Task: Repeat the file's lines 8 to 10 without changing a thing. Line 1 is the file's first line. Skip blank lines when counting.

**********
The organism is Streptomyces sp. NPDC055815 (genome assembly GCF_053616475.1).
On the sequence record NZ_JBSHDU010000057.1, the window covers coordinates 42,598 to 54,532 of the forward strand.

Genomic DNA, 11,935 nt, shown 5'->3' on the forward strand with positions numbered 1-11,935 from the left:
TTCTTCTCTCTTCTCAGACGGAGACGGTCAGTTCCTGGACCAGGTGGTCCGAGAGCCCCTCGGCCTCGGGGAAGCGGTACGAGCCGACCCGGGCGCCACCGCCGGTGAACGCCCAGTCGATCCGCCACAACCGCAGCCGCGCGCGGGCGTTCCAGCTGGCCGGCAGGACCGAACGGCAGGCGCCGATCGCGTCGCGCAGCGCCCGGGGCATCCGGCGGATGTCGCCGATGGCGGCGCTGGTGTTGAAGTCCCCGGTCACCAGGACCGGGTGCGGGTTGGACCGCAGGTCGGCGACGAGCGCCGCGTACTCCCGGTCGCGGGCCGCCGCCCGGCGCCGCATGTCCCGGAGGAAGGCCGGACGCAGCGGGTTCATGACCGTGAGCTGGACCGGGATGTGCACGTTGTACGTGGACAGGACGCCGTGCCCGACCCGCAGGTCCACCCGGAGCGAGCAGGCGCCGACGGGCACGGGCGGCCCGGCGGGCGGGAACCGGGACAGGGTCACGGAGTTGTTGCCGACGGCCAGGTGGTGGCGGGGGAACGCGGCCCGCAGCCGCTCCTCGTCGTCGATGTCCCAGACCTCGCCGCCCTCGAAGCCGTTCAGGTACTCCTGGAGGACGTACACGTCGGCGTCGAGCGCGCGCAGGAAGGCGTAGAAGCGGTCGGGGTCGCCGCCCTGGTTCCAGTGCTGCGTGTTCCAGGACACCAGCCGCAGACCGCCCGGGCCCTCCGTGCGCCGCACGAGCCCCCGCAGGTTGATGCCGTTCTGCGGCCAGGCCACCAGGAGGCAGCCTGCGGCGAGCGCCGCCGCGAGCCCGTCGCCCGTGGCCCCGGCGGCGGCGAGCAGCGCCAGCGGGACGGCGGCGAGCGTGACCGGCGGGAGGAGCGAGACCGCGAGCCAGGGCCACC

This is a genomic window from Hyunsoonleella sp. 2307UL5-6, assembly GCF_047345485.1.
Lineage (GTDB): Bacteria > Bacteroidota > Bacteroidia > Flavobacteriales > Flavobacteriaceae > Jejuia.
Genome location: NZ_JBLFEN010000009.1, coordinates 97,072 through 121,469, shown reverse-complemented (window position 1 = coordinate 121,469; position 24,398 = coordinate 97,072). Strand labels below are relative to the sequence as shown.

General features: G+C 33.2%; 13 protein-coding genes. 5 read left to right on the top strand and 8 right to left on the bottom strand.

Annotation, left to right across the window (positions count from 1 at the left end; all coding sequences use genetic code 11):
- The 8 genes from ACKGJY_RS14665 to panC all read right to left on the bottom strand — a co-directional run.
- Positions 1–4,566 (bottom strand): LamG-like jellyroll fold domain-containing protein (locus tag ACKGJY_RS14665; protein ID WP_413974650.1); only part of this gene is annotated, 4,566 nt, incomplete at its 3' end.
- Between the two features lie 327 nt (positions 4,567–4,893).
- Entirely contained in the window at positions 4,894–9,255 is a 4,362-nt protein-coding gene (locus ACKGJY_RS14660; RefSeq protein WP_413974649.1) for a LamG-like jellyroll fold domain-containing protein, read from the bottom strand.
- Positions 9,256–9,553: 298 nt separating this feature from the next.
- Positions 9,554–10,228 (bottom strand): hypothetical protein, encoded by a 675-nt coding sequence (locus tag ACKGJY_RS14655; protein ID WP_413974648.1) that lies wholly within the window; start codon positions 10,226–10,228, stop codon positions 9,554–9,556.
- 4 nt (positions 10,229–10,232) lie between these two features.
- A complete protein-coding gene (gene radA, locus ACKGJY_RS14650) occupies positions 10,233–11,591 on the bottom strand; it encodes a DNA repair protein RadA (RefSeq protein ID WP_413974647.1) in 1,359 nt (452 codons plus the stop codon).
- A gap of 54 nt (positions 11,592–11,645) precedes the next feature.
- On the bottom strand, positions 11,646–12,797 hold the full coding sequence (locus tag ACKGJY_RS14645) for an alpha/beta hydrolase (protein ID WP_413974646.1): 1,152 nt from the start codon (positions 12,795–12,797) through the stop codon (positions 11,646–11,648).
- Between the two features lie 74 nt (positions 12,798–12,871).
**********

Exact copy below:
General features: G+C 33.2%; 13 protein-coding genes. 5 read left to right on the top strand and 8 right to left on the bottom strand.

Annotation, left to right across the window (positions count from 1 at the left end; all coding sequences use genetic code 11):
- The 8 genes from ACKGJY_RS14665 to panC all read right to left on the bottom strand — a co-directional run.